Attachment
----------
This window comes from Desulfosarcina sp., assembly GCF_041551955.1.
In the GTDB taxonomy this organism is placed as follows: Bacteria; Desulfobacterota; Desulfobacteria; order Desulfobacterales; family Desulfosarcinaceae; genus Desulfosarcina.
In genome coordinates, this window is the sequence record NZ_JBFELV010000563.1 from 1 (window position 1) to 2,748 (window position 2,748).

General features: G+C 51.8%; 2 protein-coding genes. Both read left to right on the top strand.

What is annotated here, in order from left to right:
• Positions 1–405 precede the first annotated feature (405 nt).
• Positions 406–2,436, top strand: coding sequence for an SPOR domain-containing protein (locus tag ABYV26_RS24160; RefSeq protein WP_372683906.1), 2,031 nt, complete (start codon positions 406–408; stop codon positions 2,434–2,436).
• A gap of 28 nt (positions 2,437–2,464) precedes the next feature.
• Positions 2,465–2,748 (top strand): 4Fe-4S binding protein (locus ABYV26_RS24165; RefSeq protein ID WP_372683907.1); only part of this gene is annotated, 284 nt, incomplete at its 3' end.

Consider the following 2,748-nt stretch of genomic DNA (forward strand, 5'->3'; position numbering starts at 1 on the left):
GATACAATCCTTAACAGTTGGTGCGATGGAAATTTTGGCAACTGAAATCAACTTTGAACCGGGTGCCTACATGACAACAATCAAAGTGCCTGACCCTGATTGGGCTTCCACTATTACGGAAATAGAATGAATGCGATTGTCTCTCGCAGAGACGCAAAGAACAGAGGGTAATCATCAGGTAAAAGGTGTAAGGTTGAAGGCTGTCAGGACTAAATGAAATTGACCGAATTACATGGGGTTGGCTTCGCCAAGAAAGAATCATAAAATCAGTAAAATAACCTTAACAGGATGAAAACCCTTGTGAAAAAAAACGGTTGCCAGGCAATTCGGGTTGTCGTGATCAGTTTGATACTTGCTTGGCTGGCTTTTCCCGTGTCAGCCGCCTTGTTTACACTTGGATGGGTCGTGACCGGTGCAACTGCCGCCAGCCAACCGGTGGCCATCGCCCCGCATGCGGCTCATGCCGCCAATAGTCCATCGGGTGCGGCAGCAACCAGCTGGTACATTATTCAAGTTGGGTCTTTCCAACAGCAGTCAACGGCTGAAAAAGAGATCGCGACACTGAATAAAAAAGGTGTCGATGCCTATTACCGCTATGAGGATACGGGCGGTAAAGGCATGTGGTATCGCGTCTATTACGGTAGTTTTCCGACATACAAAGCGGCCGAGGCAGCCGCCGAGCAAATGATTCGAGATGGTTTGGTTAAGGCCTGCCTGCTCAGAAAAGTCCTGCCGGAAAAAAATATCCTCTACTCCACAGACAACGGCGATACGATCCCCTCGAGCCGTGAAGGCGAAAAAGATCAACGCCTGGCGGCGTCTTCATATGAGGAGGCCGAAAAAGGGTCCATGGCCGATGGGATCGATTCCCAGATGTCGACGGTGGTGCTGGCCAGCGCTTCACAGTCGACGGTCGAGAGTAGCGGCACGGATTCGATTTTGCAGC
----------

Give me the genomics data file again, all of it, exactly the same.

This window comes from Desulfosarcina sp., assembly GCF_041551955.1.
In the GTDB taxonomy this organism is placed as follows: Bacteria; Desulfobacterota; Desulfobacteria; order Desulfobacterales; family Desulfosarcinaceae; genus Desulfosarcina.
In genome coordinates, this window is the sequence record NZ_JBFELV010000563.1 from 1 (window position 1) to 2,748 (window position 2,748).

General features: G+C 51.8%; 2 protein-coding genes. Both read left to right on the top strand.

What is annotated here, in order from left to right:
• Positions 1–405 precede the first annotated feature (405 nt).
• Positions 406–2,436, top strand: coding sequence for an SPOR domain-containing protein (locus tag ABYV26_RS24160; RefSeq protein WP_372683906.1), 2,031 nt, complete (start codon positions 406–408; stop codon positions 2,434–2,436).
• A gap of 28 nt (positions 2,437–2,464) precedes the next feature.
• Positions 2,465–2,748 (top strand): 4Fe-4S binding protein (locus ABYV26_RS24165; RefSeq protein ID WP_372683907.1); only part of this gene is annotated, 284 nt, incomplete at its 3' end.

Consider the following 2,748-nt stretch of genomic DNA (forward strand, 5'->3'; position numbering starts at 1 on the left):
GATACAATCCTTAACAGTTGGTGCGATGGAAATTTTGGCAACTGAAATCAACTTTGAACCGGGTGCCTACATGACAACAATCAAAGTGCCTGACCCTGATTGGGCTTCCACTATTACGGAAATAGAATGAATGCGATTGTCTCTCGCAGAGACGCAAAGAACAGAGGGTAATCATCAGGTAAAAGGTGTAAGGTTGAAGGCTGTCAGGACTAAATGAAATTGACCGAATTACATGGGGTTGGCTTCGCCAAGAAAGAATCATAAAATCAGTAAAATAACCTTAACAGGATGAAAACCCTTGTGAAAAAAAACGGTTGCCAGGCAATTCGGGTTGTCGTGATCAGTTTGATACTTGCTTGGCTGGCTTTTCCCGTGTCAGCCGCCTTGTTTACACTTGGATGGGTCGTGACCGGTGCAACTGCCGCCAGCCAACCGGTGGCCATCGCCCCGCATGCGGCTCATGCCGCCAATAGTCCATCGGGTGCGGCAGCAACCAGCTGGTACATTATTCAAGTTGGGTCTTTCCAACAGCAGTCAACGGCTGAAAAAGAGATCGCGACACTGAATAAAAAAGGTGTCGATGCCTATTACCGCTATGAGGATACGGGCGGTAAAGGCATGTGGTATCGCGTCTATTACGGTAGTTTTCCGACATACAAAGCGGCCGAGGCAGCCGCCGAGCAAATGATTCGAGATGGTTTGGTTAAGGCCTGCCTGCTCAGAAAAGTCCTGCCGGAAAAAAATATCCTCTACTCCACAGACAACGGCGATACGATCCCCTCGAGCCGTGAAGGCGAAAAAGATCAACGCCTGGCGGCGTCTTCATATGAGGAGGCCGAAAAAGGGTCCATGGCCGATGGGATCGATTCCCAGATGTCGACGGTGGTGCTGGCCAGCGCTTCACAGTCGACGGTCGAGAGTAGCGGCACGGATTCGATTTTGCAGC